To sense the intensities of the respective colors, for example, from a lamp, an illuminated sample or reference, or the like, not shown, such a colorimeter may typically include a plurality of color filters, say red, green and blue filters, in a conventional rotating color filter wheel, as is schematically illustrated at 9. Light passing through the respective filters is detected by the sensor 7, which may be a photosensitive silicon diode or other equivalent photosensor, that produces an output that is electrically quantifiable so as to be proportionally representative of the intensity of a given color light impinging thereon. However, the responses of the sensor 7 may be different for lights of equal intensity but of different colors, whereby the input electrical signal ei for a given intensity of red light impinging on the sensor 7 may be a factor of ten larger than the input electrical signal ei indicative of an equal intensity of blue light impinging on the sensor 7. Therefore, the feedback circuitry 2 includes a plurality of individual feedback channels 10R, 10G, 10B, the suffixes R, G, B indicating red, green, and blue, respectively, that can be selectively connected between the amplifier input 4 and the amplifier output 5 to change the basic gain of the amplifier so that the output electrical signal eo representative of a given intensity of red light, for example, detected by the sensor 7 will be approximately the same magnitude as the output electrical signal eo indicative of equal intensities of blue light and green light detected by the sensor 7.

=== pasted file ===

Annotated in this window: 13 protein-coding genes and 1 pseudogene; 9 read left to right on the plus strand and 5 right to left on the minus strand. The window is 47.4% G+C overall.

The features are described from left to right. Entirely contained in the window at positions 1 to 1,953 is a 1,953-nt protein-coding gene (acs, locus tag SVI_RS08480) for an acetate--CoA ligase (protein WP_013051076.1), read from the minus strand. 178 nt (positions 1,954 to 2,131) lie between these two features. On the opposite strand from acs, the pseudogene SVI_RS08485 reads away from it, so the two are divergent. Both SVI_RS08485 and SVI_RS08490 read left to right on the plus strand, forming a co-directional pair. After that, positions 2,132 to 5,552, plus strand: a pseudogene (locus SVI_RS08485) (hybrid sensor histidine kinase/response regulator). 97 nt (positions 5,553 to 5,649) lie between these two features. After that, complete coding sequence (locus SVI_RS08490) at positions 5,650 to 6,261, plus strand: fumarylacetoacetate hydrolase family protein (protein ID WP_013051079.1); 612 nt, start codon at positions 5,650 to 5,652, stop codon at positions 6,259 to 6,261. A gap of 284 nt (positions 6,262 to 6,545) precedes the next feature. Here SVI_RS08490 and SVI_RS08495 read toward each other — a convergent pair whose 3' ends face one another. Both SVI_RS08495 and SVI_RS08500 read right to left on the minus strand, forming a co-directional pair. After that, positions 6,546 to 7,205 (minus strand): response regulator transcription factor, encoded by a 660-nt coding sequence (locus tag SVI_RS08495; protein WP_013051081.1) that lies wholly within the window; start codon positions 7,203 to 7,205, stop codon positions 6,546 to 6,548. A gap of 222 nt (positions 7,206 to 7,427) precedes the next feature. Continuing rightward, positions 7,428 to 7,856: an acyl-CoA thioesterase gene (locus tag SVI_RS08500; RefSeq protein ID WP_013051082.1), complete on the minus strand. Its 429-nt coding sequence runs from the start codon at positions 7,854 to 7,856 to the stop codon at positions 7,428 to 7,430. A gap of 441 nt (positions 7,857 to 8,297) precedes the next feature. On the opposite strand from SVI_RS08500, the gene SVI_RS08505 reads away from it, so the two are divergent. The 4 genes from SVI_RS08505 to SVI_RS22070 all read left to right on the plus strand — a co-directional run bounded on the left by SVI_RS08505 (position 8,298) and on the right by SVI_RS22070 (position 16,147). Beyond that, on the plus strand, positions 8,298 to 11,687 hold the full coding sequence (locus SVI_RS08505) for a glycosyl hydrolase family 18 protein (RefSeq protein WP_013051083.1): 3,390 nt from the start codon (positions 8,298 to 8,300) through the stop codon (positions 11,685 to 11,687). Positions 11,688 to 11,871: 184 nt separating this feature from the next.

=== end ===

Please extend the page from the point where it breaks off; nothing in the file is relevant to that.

Moreover, each of the feedback channels includes a respective adjustable voltage divider potentiometer 11R, 11G, 11B, which is coupled between the amplifier output 5 and a ground connection 12 or other source of reference potential, each of which contributes to the adjustability of the basic gain of the amplifier 3 when the respective feedback channels 10R, 10G, 10B are connected thereto. Each of the feedback channels further includes a range adjusting potentiometer 13R, 13G, 13B that are respectively adjustable to determine the ranges of permissible change in the gain provided by the respective feedback channels as percentages of the basic gain. Therefore, as will be described further below, the range adjusting potentiometer 13R, for example, will be employed to assure that the gain of the red feedback channel is adjustable to compensate for up to a maximum of, say, three percent drift simply by adjustment of the single adjustable control mechanism 1. Also, adjustment of the respective range adjusting potentiometers will determine the actual percent change in gain of each channel relative to the others as the mechanism 1 is adjusted.